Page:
Figures show that Britons now drink twice as much coffee as tea out of home!

21 April, 2016

Recent research carried out by the NPD Group, who provide market information and advisory services to industries including Beauty and Food Service, reveals that tea – the nation’s favourite drink is under threat as consumption falls 19% since 2010. One of the main factors contributing to the decline of the purchase of tea is the continuing expansion of high street chain coffee shops over the last few years, fuelling the rise of coffee consumption outside the home.

The research showed that: •

  • Outside of the home – Britons drink 2.1 billion cups of coffee and 874 million cups of tea per year and
  • Sales of Espresso are up 31% to 99 million a year

These statistics mean that tea could be under serious threat as the nations favourite hot drink as Britons are now drinking almost 2.5 cups of coffee for every cup of tea! The most popular coffee bought in cafes, coffee shops and restaurants is the Cappuccino, with 486 million sold last year, and the Americano which came in second, saw the fastest growth with over 431 million sold. This could be due to the fact that it tends to be cheaper. In third place was the Espresso – selling 99 million cups a year, but in contrast to this, sales of traditional brewed coffee fell by 20 percent during the same period.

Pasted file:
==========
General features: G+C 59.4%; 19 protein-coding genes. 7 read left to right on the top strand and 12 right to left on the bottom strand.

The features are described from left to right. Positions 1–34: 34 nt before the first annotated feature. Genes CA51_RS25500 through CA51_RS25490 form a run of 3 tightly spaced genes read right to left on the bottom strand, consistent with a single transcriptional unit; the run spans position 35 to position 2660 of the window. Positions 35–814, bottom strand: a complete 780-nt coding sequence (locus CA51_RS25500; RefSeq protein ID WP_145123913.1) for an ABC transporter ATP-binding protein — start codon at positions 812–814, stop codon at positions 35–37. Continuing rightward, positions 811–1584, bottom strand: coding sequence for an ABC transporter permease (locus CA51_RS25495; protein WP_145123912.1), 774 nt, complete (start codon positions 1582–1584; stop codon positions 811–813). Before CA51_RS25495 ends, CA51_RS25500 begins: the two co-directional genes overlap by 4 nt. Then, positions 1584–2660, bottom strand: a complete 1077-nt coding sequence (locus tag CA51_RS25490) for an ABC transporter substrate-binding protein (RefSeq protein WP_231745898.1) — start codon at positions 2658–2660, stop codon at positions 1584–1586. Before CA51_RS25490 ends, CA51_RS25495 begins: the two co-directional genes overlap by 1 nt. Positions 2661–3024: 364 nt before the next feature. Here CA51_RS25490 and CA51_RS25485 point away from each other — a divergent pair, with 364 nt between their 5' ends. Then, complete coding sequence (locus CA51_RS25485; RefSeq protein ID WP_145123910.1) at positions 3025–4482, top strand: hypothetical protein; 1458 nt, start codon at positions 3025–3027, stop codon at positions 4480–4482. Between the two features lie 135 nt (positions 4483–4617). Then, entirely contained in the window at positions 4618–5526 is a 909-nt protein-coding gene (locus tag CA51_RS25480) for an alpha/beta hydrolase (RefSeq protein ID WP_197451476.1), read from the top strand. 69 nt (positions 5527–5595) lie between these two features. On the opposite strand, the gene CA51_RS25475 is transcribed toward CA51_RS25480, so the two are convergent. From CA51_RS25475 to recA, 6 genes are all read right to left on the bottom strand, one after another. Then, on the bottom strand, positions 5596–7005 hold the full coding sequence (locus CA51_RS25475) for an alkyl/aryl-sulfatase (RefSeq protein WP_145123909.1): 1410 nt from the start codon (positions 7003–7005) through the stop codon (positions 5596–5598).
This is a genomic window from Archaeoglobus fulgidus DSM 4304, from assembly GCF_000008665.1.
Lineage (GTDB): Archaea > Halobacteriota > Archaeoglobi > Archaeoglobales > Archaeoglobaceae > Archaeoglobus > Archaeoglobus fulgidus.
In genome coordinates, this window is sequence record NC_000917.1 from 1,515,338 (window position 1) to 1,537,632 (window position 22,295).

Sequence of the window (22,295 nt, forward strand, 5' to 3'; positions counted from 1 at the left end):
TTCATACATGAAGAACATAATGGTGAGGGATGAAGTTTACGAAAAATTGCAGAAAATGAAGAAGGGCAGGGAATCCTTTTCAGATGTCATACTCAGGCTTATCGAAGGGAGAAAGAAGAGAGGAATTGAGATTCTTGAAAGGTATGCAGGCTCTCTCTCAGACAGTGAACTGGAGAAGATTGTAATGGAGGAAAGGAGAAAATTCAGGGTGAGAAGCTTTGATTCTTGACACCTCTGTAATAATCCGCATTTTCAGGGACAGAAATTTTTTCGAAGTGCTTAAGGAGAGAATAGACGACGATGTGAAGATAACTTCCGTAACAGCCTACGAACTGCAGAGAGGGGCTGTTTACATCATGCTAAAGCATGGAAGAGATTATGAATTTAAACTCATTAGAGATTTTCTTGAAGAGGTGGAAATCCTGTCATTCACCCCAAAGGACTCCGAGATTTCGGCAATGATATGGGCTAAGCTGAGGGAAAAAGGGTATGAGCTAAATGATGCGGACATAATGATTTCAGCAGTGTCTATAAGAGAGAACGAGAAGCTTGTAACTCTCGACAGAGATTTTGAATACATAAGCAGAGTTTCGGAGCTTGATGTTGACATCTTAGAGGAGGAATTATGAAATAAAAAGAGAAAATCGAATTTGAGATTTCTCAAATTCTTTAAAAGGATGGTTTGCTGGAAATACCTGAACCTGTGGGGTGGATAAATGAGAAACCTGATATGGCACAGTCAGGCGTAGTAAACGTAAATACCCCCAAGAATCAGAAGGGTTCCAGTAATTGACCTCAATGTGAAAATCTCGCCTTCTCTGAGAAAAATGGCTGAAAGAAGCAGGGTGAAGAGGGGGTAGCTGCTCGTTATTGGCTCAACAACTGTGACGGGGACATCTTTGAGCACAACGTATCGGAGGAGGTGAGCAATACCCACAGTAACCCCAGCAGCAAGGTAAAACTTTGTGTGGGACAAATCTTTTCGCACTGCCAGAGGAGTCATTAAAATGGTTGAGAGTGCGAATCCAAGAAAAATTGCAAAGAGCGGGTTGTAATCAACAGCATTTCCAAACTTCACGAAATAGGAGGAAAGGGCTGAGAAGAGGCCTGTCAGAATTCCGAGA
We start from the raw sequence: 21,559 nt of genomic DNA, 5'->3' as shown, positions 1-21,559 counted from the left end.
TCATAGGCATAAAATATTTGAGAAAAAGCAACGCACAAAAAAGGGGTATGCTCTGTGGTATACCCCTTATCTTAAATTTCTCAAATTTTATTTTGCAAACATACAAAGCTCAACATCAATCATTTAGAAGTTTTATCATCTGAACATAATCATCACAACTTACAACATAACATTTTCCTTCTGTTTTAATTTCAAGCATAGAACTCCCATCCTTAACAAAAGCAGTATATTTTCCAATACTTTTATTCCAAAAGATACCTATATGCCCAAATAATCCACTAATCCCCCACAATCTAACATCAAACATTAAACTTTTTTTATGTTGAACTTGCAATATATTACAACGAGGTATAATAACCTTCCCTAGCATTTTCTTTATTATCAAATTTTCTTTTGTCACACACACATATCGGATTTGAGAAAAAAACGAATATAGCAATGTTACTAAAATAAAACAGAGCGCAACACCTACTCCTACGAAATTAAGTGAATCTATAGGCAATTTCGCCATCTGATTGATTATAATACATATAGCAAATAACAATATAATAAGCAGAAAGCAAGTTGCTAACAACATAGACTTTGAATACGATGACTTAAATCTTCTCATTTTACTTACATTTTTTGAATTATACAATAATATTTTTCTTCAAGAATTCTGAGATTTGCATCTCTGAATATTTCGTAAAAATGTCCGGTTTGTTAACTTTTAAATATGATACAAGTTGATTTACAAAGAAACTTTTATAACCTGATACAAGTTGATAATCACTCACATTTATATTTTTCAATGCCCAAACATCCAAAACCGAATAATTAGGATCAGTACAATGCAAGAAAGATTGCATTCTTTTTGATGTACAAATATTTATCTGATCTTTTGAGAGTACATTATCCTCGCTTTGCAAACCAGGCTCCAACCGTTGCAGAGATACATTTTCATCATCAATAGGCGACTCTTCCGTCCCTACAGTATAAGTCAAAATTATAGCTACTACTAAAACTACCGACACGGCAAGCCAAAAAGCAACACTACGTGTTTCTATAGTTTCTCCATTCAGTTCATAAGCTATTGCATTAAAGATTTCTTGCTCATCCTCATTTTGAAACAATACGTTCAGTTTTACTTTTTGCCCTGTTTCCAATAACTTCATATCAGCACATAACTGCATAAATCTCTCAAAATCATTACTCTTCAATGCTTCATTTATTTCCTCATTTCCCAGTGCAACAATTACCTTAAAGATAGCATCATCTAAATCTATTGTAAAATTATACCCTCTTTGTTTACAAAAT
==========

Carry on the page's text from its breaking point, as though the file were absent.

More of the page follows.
Compared with Europe – Britain’s coffee consumption comes in third place out of the ‘big five’. Italy comes in first place with 4.78 billion cups a year, France second with 2.27 million, Germany fourth with 1.93 billion cups, whilst Spain is fifth with 1.77 billion cups. What makes Britain stand out is that it is the only market where coffee consumption outside of the home environment has grown in the past five years.

NPD commented that their research showed that tea really needs to fight back. Britain’s national drink’s popularity has slipped significantly as the thirst for speciality coffees is swamping demand for speciality teas. This is intriguing, as tea has been a feature of the national life way back since the 1700s, and subsequently through the 1800s when it arrived by boat from China on tea clippers such as the famous Cutty Sark.

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